Our goal is to give you the tools and confidence you need to improve your finances. Although we receive compensation from our partner lenders, whom we will always identify, all opinions are our own. By refinancing your mortgage, total finance charges may be higher over the life of the loan.
Credible Operations, Inc. NMLS # 1681276, is referred to here as "Credible."
When it comes to refinancing, you have lots of choices. The right one really depends on your credit, the type of loan you have, and the ultimate goals you have for the refinance.
This guide will help you determine which refinance option is best for your situation:
- How to choose the right refinance option
- Home refinancing options
- How to get the best mortgage refinance rates
How to choose the right refinance option
Before you can choose the best mortgage refinance option, you need to have a good handle on your credit score and monthly budget. Setting a clear goal for your refinancing is important, too.
Homeowners often refinance to reduce their interest rate, lower their monthly payment, or take cash out of their home equity. Here are your options for refinancing and what each one entails.
Find Out: Credit Score Needed to Refinance
With a conventional loan, you can choose a:
- Rate-and-term refinance: This allows you to reduce your interest rate or monthly payment.
- Cash-out refinance: This allows you to borrow from your home equity.
Learn more: How to Refinance Your Home with Bad Credit
FHA streamline refinance
If you already have an FHA loan, an FHA streamline can be a smart way to refinance. FHA doesn’t require a credit check, though many lenders who originate FHA loans will. You’ll also need less documentation than a traditional mortgage loan. In some cases, an appraisal isn’t required either.
There are also FHA rate-and-term and cash-out refinance options that could fit your goals better. The minimum credit score on these is 500, though lenders can set their own individual thresholds as they see fit which might mean a score higher than 500.
For military members and veterans, a VA refinance can be a good option. These come in two forms:
- VA cash-out refinance
- VA Interest Rate Reduction Refinance Loan (IRRRL)
Both come with big benefits, as VA loans require no mortgage insurance and come with notably low rates. With VA loans, you also have the option of a no-closing-cost refinance. This lets you bundle your costs into your loan which lets you spread your upfront costs out over time — but often results in a higher interest rate.
If your home is located in a more rural part of the country, a USDA refinance could be an option. These loans have no official credit score minimum and might not require an appraisal either. The catch is you’ll need to fall under certain income requirements for your area.
Adjustable-rate mortgage (ARM)
If you’re looking to simply reduce your interest rate and mortgage payment, refinancing to an adjustable-rate mortgage can be a smart option. An ARM will have a fixed rate for the initial period, but then the rate can vary and the monthly payment might increase.
Home Affordable Refinance Program (HARP)
HARP was set up in 2009 to help homeowners whose homes were declining in value refinance their mortgages. However, this program expired on December 31, 2018. If you’re struggling to make payments, and need a refinance program to help, you can check out any of the above options to see if they’re right for you.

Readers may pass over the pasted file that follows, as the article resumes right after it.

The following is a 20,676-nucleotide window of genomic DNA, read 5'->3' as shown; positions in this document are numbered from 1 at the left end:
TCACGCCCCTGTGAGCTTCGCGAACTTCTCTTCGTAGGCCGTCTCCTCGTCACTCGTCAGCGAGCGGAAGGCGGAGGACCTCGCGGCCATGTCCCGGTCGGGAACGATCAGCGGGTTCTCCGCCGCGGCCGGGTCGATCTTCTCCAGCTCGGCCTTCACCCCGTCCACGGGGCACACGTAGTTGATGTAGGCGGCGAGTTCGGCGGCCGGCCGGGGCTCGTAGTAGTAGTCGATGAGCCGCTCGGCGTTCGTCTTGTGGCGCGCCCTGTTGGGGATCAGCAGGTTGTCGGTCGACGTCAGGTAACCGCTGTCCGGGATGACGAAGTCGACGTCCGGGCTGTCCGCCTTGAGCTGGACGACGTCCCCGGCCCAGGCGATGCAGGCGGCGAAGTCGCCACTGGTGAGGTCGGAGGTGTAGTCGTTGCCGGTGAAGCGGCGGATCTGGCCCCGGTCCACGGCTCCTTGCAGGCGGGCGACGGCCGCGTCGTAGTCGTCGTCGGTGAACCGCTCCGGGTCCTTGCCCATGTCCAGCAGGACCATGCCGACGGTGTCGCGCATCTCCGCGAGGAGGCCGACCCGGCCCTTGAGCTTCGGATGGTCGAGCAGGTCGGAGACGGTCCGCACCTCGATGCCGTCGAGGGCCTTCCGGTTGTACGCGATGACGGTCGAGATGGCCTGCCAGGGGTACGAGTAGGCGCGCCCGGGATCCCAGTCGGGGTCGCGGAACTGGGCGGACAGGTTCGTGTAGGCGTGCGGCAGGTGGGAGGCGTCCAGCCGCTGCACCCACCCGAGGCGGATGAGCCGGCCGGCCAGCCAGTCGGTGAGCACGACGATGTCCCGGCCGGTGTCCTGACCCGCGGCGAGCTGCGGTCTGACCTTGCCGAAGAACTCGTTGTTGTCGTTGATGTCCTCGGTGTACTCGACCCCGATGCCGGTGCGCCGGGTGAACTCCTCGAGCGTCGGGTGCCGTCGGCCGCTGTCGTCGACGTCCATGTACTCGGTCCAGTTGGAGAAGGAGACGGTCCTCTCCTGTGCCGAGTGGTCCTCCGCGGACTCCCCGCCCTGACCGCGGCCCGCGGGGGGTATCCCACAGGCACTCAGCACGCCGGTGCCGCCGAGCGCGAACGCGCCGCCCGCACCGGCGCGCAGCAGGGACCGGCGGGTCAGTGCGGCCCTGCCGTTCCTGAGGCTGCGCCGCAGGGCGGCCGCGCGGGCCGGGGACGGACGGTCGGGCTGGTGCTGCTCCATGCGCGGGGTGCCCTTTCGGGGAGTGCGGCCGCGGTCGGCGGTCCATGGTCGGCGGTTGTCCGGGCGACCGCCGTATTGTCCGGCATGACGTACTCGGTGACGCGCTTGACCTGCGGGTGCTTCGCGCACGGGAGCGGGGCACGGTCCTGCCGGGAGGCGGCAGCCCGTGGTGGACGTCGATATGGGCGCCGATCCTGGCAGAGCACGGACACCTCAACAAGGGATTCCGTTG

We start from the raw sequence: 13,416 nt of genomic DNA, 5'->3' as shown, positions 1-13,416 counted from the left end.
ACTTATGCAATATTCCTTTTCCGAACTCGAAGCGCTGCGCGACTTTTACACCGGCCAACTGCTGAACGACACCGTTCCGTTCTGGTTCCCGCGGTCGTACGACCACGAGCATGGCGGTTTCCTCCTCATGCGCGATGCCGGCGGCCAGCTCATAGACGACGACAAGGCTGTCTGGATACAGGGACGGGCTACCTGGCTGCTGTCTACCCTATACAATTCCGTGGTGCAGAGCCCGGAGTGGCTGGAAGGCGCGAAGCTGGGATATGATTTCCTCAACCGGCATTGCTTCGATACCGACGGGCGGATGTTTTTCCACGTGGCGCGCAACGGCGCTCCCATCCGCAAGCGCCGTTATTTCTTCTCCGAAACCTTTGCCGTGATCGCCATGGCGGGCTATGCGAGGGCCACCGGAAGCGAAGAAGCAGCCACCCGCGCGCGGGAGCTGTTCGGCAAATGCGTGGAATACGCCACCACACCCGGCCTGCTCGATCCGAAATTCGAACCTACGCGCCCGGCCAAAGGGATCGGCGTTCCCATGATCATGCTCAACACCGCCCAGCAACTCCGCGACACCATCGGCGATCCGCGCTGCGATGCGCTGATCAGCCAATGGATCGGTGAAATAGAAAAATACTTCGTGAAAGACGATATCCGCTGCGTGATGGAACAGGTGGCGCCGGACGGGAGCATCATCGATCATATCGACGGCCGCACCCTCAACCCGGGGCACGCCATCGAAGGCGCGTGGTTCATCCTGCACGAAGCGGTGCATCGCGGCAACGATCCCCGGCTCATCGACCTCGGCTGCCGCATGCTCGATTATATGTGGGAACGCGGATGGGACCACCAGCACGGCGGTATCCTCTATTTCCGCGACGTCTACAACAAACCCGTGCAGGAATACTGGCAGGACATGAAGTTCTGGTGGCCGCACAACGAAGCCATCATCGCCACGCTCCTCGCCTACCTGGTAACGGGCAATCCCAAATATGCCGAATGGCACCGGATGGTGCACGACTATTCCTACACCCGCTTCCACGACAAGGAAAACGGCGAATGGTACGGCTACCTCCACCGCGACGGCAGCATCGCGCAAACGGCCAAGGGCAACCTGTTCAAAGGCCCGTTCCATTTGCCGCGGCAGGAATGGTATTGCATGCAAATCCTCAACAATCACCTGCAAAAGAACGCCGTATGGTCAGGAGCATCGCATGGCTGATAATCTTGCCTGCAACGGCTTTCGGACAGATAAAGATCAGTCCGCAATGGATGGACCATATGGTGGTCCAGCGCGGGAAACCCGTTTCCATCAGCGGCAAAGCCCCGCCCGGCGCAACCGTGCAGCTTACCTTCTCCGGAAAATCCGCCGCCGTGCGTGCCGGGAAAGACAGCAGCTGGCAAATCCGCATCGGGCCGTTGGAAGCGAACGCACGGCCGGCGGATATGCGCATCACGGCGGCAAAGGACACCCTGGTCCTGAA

Home refinancing options
If you’re not sure which refinance is the best for your situation, here’s a side-by-side comparison to help you make a decision.
|Refinance type||Credit score||Max LTV||Max DTI||Other eligibility|
|Conventional||620 to 720||97%||36% to 50%||Might require cash reserves|
|FHA streamline||No credit check required||97.75%||43% to 50%||Must already have an FHA loan|
|VA||No official minimum, varies by lender||90% to 100%||None||Must meet military service requirements|
|USDA||No official minimum, varies by lender||100%||41%||Must fall under income threshold for county|
Keep in mind that adjustable-rate mortgages are also a refinancing option. Because the qualifications on these loans depend on the exact loan type and lender you choose, they’re not included in the table above.
Keep Reading: How Often Can You Refinance Your Mortgage?
How to get the best mortgage refinance rates
If your goal is to get the lowest monthly payment with your refinance, then securing a low interest rate is critical.
Here are some ways you can up your chances at a good rate:
- Improve your credit score. The better your score, the lower your rate will usually be. Most lenders reserve the best rates for borrowers with credit scores of 760 or higher (these are considered “prime” credit scores).
- Increase your equity. The more equity you have in the home, the lower your loan-to-value will be. Lower LTV loans typically come with lower interest rates.
- Reduce your debts. When you pay down your debt, you lower your debt-to-income ratio, which could qualify you for lower interest rates.
- Shop around. Mortgage refinance rates vary by lender, so comparison-shopping can help ensure you get the best one available.
- Buy mortgage points. Buying points can lower your interest rate, usually by around 0.25%. These cost 1% of the total loan amount.
- Lock in your rate. Mortgage rates are always in flux. Rate locking can ensure it doesn’t rise if the market changes before your closing date.
When you’re ready to refinance, make sure to use Credible to streamline the rate-shopping process. Fill out just one form and you’ll get rate quotes from our partner lenders in the table below simultaneously — no separate applications required.